Drake wearing Canada Goose down jacket
For centuries, humans across the globe have used down feathers for insulation. The down feathers of various species of wildfowl, gulls and other seabirds have historically been used for insulation, most now come from domestic geese. Some 70 percent of the world's supply comes from China, typically from birds killed for their meat. Most of the rest comes from Europe and Canada, from birds harvested for meat or pâté.
In the United States, Federal Trade Commission regulations require that any product labeled "100% Down" must contain only down feathers, while products labeled simply "Down" can contain a mixture of fiber and feathers. In addition, products labeled as "Goose Down" must contain at least 90% goose feathers. Down insulation is rated by fill power, which is the number of cubic inches displaced by a given ounce of down (in3/oz). To measure fill power, an ounce of down is placed into a graduated cylinder, and a small weight is dropped in on top of it; the volume below the weight indicates the fill power. Eider down has the highest fill power, at 1200. However, even down with a fill power as low as 550 still provides reasonably good insulation. Higher fill-power downs will thus insulate better than lower fill-power downs of the same weight. Insulation in most outdoor equipment ranges from about 400 to 900 in3/oz (230–520 cm3/g). Down rated 500-650 in3/oz (290–375 cm3/g) is warm enough and light enough for most conditions, and 800-900 in3/oz (460–520 cm3/g) fill is used for very lightweight and/or very cold-weather gear.
Down is warm, lightweight and packable. If well cared for, it retains its loft up to three times longer than do most synthetics. However, when it is wet, the thermal properties of down are virtually eliminated. Down forms clumps if exposed to dampness or moisture, and will mildew if left damp. In addition, it will absorb and retain odors.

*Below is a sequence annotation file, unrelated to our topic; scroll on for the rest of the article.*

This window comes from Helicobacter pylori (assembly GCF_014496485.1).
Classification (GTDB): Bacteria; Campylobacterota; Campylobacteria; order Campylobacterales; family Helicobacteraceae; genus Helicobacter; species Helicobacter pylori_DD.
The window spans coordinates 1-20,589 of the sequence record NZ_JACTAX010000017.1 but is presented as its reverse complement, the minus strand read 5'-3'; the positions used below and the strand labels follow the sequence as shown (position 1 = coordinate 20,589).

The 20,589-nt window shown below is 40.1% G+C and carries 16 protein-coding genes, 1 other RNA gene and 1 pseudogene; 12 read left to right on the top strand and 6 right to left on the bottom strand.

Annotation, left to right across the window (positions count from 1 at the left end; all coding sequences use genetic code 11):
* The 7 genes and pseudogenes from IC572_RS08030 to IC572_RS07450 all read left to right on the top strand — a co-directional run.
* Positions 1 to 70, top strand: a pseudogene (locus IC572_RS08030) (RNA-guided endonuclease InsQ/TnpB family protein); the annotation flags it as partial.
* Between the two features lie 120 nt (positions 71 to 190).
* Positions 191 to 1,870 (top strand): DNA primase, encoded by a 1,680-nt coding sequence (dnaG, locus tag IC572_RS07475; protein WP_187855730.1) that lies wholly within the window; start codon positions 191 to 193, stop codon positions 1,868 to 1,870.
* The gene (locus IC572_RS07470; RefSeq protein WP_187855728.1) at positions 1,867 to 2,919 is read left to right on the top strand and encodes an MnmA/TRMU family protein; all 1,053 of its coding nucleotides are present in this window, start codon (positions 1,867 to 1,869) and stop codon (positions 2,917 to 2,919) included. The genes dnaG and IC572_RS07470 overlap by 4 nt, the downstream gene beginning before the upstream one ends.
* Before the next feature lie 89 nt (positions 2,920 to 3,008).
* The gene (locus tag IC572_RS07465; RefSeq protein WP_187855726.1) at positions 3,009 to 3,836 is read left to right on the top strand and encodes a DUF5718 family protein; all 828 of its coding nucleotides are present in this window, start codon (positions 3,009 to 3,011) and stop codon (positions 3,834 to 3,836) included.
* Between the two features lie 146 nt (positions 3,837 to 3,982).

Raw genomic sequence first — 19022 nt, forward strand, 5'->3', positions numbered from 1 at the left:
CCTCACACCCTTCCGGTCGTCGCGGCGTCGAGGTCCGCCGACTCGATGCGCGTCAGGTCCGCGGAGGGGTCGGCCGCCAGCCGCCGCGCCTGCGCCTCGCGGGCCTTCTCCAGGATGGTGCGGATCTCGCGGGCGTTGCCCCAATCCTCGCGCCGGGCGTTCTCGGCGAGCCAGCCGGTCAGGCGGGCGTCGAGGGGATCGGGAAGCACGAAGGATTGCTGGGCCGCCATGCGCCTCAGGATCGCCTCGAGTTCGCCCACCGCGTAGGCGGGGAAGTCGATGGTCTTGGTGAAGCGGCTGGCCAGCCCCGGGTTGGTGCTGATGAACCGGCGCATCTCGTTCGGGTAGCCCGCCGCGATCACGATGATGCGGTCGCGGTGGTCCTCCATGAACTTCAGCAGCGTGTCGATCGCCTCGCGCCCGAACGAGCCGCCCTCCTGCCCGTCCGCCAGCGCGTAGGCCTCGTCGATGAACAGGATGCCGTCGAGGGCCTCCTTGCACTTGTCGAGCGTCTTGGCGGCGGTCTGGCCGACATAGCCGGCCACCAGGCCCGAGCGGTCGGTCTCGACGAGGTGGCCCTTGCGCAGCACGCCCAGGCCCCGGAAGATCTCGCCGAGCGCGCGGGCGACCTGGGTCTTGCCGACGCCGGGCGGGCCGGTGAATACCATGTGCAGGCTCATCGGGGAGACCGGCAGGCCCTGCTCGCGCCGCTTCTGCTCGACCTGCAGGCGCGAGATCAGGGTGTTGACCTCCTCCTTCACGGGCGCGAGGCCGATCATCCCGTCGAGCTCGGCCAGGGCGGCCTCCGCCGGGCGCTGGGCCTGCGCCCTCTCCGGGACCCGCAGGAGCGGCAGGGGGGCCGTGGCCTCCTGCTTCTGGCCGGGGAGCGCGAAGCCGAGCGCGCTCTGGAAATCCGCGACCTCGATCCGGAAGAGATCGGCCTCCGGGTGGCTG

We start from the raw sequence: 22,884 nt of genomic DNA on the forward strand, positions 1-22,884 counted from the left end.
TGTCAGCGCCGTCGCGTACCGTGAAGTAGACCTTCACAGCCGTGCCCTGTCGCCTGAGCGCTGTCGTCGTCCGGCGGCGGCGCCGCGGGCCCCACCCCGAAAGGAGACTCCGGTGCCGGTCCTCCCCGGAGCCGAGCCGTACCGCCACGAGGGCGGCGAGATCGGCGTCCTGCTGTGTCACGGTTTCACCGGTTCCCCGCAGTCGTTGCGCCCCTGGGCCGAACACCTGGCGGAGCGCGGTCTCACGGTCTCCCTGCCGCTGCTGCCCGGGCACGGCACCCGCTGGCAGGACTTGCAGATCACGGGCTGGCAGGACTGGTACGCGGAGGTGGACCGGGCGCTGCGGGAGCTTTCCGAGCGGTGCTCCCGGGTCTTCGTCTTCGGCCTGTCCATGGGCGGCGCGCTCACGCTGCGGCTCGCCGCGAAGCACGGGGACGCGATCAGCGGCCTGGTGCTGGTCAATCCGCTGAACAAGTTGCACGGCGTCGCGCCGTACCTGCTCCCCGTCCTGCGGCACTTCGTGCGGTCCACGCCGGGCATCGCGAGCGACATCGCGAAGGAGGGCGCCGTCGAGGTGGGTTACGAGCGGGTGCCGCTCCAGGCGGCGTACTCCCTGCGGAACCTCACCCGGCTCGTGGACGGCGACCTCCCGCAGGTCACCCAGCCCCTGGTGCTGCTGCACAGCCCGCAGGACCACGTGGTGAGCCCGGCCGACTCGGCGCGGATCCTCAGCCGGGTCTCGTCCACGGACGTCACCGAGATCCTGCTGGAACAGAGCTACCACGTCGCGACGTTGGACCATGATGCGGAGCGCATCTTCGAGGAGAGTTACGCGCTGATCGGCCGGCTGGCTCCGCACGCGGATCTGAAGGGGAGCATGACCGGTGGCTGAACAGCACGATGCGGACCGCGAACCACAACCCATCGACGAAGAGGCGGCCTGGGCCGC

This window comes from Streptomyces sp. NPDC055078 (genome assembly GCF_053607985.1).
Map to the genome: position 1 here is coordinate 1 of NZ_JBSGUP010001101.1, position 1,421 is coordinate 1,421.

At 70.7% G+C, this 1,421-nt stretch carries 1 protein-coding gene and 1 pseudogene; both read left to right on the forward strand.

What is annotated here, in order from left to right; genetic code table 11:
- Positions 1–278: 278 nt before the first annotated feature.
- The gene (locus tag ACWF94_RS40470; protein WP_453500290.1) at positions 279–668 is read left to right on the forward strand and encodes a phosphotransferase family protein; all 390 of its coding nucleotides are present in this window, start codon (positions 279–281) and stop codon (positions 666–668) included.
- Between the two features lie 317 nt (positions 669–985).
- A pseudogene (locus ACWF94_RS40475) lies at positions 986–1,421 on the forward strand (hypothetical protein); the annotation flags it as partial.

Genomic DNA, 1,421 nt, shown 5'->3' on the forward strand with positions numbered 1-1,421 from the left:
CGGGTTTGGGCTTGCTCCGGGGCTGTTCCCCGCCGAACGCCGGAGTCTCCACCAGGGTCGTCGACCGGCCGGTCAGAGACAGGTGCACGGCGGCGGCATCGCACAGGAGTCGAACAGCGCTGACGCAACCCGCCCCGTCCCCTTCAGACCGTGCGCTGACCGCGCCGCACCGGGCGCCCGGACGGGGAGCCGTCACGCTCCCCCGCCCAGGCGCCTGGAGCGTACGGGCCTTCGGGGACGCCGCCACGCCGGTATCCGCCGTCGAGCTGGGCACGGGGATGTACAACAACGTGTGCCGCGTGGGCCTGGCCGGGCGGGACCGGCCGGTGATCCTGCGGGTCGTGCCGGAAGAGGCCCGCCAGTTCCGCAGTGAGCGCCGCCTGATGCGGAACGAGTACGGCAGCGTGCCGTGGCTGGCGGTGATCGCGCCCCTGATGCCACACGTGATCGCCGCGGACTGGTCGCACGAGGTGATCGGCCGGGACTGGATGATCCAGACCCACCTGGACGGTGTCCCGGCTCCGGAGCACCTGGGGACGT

Down feathers tend to become more allergenic as they age, as they become contaminated with molds and dust mites. Pillows provide the most common source of exposure, though mattresses, comforters, outerwear and upholstery can also cause problems. A Finnish study has shown that true feather allergies are rare, with most issues caused by dust mites.
Types of Down
Goose down: The down clusters harvested from geese are larger and possess more loft than down from many other birds. Hungarian goose down: Widely considered to be the finest quality down clusters, they are larger than the norm and are mostly pure white in color.
Duck down: The clusters of down harvested from ducks are smaller and more coarse than those of geese. Duck down is usually collected from ducks raised for food, so they're slaughtered at a young age and the down is not fully mature. Duck down is considered low quality and is sometimes mixed with goose down.
Eider down: This is considered to be the ultimate in duck down; it's collected from the breast feathers of the female eider duck and has the largest duck down clusters.
Feather-down combinations: Down compacts with age and is not appropriate for some applications; most down-filled pillow forms are stuffed with a combination of down and feathers. The presence of feathers adds weight, stability and bulk. Therefore, a mixture with more down will be lighter and fluffier than a pillow with a higher feather ratio.
編排整理 Edited: ACOTEX Fabric Talks 布料指南